This pedal comes with a high dynamic range for an amazing array of sounds that could make even your inexpensive beginner electric guitar sound awesome. You get top-mounted input and output jacks for easy and uncluttered wiring. This flexible pedal has a tweakable EQ which gives you a large degree of customization so you get precisely the sound you want.
The gain knob gives you the distortion level, while the volume changes the output with a lot of headroom. The tone gives you control over the frequency. There’s also a Mid knob which allows you to adjust the behavior of your notes and give you plenty of choices for jaw-dropping performances.
Buy from Amazon.com for ($199.97)
Electro-Harmonix Big Muff Pi
You benefit from a sustained grind that will make your guitar come alive. You also get three knobs to adjust the volume, tone and sustain so you can tweak your settings in a jiffy and make sure you obtain the sound you want for every tune you play. This unit also comes with true bypass switching which allows you to go from heavy distortion to clean guitar effortlessly.
The pedal also comes with a solid design that can withstand the rigors of touring, and you also get a 9V battery that can help you perform even when there’s no power outlet nearby.
Click to see the price on Amazon!
Ibanez TS-9 Tube Screamer
This classic stompbox is manufactured in the same location and with the same high-quality parts as the original TS9 which means that you benefit from a professional build for a more than reasonable price. You get a standard interface, with three knobs that allow you to adjust tone, level, and drive.
The classic tone of this pedal won’t cause hard clipping so you get to enjoy that muddy rock/blues sound without overdoing it. This unit comes with two patch cables so you get to save money on your next pedal. You also get a true bypass for extra convenience, while the plug-and-play design allows you to start playing and adding distortion in no time.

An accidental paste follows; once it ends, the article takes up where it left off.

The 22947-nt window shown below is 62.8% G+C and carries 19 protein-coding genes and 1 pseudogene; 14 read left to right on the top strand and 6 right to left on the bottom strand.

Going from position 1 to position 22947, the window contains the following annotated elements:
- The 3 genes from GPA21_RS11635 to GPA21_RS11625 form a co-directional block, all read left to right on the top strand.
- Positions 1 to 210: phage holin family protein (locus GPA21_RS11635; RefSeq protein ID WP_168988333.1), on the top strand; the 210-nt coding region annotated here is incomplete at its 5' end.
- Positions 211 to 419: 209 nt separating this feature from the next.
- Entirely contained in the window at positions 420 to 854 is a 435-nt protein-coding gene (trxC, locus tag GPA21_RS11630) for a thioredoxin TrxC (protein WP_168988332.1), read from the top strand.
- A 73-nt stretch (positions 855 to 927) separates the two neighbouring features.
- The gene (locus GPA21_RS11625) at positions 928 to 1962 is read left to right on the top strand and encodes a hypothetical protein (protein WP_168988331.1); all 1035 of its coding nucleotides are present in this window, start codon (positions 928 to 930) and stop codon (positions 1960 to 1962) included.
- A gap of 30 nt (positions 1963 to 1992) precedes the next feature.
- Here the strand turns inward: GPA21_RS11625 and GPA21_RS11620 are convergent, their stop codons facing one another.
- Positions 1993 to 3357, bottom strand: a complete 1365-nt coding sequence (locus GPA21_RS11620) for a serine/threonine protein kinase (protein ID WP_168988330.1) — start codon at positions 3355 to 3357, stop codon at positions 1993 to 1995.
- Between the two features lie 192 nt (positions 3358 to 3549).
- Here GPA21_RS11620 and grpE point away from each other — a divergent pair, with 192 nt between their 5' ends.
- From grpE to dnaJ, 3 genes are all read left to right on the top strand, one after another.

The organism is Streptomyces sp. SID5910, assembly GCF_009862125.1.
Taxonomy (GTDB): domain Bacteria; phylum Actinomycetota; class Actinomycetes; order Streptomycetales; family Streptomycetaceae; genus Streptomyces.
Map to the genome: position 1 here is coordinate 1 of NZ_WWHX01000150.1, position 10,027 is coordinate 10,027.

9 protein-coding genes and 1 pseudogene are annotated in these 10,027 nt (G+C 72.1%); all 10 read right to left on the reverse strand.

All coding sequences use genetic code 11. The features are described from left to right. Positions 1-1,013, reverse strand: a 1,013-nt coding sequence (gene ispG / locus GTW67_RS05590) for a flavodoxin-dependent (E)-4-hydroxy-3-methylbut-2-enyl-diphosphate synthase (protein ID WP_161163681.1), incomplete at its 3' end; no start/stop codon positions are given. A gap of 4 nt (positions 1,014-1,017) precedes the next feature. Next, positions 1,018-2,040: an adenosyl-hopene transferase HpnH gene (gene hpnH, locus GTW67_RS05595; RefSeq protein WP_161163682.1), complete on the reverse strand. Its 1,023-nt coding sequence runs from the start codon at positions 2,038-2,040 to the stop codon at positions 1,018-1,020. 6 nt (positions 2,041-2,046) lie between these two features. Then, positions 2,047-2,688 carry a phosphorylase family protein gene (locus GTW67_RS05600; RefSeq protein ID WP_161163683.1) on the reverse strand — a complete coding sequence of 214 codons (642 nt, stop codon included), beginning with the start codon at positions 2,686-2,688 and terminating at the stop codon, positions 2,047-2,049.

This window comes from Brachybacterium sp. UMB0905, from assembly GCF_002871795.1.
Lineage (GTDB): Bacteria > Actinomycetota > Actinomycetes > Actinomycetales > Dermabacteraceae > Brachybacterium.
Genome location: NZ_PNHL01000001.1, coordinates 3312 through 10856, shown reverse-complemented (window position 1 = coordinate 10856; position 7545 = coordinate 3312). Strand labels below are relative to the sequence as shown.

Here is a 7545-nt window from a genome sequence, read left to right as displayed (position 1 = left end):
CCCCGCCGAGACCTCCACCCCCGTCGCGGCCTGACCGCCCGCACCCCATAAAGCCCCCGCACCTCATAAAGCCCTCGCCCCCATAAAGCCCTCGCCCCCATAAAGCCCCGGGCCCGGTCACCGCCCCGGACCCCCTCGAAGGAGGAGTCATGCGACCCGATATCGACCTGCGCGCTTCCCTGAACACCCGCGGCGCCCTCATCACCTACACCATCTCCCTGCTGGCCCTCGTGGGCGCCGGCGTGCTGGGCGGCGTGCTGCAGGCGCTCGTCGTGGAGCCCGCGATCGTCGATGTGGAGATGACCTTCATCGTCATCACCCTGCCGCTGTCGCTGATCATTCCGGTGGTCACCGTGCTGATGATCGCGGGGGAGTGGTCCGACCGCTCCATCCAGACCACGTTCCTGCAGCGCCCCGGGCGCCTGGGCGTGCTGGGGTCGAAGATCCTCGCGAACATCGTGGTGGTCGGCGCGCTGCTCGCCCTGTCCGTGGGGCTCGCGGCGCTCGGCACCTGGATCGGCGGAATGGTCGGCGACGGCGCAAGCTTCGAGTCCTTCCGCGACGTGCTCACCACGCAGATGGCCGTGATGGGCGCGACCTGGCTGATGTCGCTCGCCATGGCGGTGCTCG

Buy from Amazon.com for ($99.99)
Boss BD-2 Blues
With the BD-2, you get that rugged bluesy sound that many guitarists are after. The warm distortion simulates the sound created by the original tube amplifiers so you get to enjoy a timeless sound in an instant without having to spend a fortune on 30-year vintage tube amps.
The pedal has the usual design, with a knob for gain which allows you to change your sound from mild overdrive to heavy distortion, as well as tone and level knobs for even more customization. This product also comes with a 9V battery, a power adapter, as well as four Blucoil guitar picks.
Buy from Amazon.com for ($99.99)
Suhr Riot Reloaded
The pedal comes with a tone control which enables you to adjust mid to upper frequencies so you obtain a tone that’s both cutting and sweet. You also get the distortion and level knobs, as well as a voice switch that can be adjusted in three positions for Modern, Classic, and Scooped settings.
This pedal comes with a power adapter and a long cord which ensures you won’t have problems connecting it to a power socket. The durable construction will keep this pedal working and providing your guitar with awesome effects for a long time.
Buy from Amazon.com for ($200)
Weehbo Guitar Morbid Drive
This pedal gives you gain control so you can go from soft overdrive to heavy distortion. With the EQ, you can adjust the bass, treble, middle, as well as depth so you can customize your sound and ensure you get the right one for every job.
This unit comes with two footswitches: one allows you to switch from lead to rhythm modes, while the other is for bypassing so you can always go from a fuzzy sound to a clean and crystal-clear sound via the true bypass function. This unit is compact and lightweight so it’s a great touring partner.